face mask

We people
Creation date
wood, pigment, shells, cloth, fiber, fur, paper, metal, feathers, quills
19 x 13 1/2 x 11 1/2 in.
Credit line
Gift of Mr. and Mrs. Harrison Eiteljorg
Accession number
Currently On View In
Eiteljorg Suite of African and Oceanic Art - W305

Some masks of the We and other peoples in this area are noted for the variety of materials added to them.  For example, very little of the wood surface of this carving is visible since it has been covered with repeated applications of paint, fur, shells, cloth, feathers and other materials.  The cartridge shells at the top and the wooden leopard's teeth bordering the sides and bottom of the mask indicate that it is a male.

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Indianapolis Museum of Art: Highlights of the Collection (2005)

A bristling, three-dimensional mask, styled like a snarling leopard, is ingeniously constructed with feathers, quills, shells, fur, and other materials. Aggressive details such as cartridge shells on the top and wooden leopards' teeth edging the sides and bottom indicate that the mask is intended to be male. This carving emanates an assertive, spiritually commanding aura.

In the social life of the We people, the mask acts as a mediator between members of the community and as a tool for teaching moral lessons during civil disputes or public entertainment. Masks created in this part of Africa-eastern Liberia and western Côte d'Ivoire-are often cumulative and used for generations. Once a plain wood carving, this mask now displays successive applications of materials that have added ritual significance and visual impact. A male artist was commissioned to carve the mask; others, during the lifetime of use, added shells, fur, and other objects. The more the mask accumulates, the greater its power. The masker also wears an immense raffia skirt and might carry a staff.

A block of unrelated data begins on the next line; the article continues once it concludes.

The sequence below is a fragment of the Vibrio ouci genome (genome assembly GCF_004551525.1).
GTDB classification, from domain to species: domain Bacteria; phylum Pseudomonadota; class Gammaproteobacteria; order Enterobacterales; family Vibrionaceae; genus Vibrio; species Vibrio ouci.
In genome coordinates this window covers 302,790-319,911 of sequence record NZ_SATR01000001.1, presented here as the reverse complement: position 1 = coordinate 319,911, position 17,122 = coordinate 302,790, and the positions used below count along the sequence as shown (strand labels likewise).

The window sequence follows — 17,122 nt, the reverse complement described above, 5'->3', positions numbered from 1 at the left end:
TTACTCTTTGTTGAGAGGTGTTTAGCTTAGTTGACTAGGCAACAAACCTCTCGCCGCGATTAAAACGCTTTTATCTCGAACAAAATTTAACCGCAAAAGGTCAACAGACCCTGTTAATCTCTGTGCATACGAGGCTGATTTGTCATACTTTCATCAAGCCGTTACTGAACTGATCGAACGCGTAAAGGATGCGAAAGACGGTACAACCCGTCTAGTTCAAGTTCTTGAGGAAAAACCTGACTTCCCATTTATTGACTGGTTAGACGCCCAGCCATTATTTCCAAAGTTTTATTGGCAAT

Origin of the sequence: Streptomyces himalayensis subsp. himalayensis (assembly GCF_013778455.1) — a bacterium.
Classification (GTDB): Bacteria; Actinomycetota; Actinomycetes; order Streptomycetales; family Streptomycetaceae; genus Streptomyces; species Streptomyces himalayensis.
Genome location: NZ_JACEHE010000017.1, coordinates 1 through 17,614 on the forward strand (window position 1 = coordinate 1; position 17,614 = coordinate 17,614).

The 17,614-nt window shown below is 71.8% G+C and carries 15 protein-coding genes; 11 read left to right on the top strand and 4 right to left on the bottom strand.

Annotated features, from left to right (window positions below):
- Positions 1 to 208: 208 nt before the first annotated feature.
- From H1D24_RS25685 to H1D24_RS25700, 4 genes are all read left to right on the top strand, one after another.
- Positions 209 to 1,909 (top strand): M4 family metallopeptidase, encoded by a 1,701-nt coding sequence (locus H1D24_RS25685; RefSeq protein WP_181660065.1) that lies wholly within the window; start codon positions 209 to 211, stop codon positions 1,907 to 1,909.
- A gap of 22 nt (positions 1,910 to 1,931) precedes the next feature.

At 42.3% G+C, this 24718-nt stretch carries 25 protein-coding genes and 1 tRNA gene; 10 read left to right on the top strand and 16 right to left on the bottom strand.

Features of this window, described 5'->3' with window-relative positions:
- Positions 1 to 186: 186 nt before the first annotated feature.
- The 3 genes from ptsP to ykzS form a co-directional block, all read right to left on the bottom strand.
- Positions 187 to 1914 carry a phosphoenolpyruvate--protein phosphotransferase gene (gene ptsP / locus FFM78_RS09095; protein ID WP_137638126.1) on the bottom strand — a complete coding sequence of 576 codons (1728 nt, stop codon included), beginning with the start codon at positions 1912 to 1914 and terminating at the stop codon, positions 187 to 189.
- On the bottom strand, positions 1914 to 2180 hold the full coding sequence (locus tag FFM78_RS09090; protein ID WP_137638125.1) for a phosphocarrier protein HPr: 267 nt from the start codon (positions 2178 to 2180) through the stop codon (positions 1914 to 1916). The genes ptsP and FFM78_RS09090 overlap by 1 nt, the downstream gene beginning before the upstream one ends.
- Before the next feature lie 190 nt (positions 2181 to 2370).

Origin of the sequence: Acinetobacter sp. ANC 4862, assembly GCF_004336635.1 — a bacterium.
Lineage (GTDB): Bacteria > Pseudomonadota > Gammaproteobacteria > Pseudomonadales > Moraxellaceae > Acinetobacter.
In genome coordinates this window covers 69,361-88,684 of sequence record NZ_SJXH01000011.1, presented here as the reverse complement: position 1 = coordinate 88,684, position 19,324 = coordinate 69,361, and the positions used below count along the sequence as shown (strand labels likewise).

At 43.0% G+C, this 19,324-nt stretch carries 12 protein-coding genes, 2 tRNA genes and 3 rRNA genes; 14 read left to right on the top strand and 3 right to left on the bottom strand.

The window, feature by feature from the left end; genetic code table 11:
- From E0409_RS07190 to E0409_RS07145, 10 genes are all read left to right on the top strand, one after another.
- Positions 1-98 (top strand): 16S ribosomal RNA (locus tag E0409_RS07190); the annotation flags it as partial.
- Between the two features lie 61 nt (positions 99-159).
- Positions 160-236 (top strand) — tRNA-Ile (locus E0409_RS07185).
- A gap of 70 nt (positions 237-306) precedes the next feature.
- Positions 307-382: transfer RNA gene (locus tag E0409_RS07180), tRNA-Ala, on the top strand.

The masquerade is a spirit . . . given to men to organize and discipline them. . . . The sacred masquerade is thus the stabilizing element of society.
-We scholar Angele Gnonsoa, 1983